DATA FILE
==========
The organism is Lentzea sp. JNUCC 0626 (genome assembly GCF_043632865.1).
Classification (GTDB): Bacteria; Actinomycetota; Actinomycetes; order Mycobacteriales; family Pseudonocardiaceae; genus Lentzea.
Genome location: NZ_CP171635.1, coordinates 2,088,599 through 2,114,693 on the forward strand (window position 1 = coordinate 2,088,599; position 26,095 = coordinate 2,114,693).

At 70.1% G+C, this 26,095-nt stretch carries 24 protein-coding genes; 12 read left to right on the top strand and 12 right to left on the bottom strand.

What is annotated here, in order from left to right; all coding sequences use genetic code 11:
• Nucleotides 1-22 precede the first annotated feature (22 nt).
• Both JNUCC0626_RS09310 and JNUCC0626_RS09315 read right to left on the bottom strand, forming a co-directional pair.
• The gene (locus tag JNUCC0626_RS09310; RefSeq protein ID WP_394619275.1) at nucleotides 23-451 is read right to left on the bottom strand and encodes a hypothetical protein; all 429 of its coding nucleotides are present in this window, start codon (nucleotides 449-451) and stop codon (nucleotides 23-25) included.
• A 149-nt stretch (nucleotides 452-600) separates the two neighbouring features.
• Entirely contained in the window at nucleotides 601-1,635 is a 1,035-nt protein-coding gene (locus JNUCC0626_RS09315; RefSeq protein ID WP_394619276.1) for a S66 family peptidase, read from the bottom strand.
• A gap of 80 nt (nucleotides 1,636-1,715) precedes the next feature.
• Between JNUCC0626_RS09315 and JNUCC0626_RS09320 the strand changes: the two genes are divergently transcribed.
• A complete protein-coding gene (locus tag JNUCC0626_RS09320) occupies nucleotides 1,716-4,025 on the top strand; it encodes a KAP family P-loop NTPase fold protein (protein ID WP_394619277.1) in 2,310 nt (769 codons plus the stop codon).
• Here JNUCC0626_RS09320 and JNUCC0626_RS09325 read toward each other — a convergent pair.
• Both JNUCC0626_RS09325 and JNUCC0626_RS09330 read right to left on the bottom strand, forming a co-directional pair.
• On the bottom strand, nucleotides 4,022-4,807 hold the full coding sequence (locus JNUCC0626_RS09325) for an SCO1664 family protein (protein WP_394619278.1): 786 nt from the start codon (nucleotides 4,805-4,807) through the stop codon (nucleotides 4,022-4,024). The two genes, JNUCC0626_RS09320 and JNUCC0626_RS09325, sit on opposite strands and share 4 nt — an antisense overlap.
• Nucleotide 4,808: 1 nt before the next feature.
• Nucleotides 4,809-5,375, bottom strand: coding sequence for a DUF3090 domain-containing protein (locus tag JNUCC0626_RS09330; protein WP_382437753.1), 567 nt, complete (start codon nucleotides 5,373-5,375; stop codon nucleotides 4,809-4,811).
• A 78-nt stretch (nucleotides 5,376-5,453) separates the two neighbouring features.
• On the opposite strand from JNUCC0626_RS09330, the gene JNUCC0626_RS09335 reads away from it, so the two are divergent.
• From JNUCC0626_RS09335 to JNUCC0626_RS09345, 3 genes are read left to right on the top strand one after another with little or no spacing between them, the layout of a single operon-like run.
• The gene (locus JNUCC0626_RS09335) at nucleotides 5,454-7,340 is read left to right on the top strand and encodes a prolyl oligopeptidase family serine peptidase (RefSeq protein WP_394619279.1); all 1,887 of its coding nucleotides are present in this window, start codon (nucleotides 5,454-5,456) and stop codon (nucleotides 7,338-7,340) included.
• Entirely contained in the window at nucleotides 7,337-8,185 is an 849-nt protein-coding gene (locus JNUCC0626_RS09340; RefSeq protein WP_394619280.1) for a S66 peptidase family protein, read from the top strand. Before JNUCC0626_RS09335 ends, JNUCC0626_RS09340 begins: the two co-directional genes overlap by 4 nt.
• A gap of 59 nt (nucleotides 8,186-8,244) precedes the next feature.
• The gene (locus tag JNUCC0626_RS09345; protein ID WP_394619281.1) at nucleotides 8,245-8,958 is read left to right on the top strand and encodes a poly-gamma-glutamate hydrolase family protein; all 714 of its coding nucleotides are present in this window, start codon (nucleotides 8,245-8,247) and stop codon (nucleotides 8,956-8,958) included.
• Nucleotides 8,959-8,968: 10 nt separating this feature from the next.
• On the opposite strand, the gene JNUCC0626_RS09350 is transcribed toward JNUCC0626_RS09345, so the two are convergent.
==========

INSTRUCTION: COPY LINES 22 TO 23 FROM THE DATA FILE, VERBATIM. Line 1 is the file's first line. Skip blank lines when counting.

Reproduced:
• The gene (locus JNUCC0626_RS09335) at nucleotides 5,454-7,340 is read left to right on the top strand and encodes a prolyl oligopeptidase family serine peptidase (RefSeq protein WP_394619279.1); all 1,887 of its coding nucleotides are present in this window, start codon (nucleotides 5,454-5,456) and stop codon (nucleotides 7,338-7,340) included.
• Entirely contained in the window at nucleotides 7,337-8,185 is an 849-nt protein-coding gene (locus JNUCC0626_RS09340; RefSeq protein WP_394619280.1) for a S66 peptidase family protein, read from the top strand. Before JNUCC0626_RS09335 ends, JNUCC0626_RS09340 begins: the two co-directional genes overlap by 4 nt.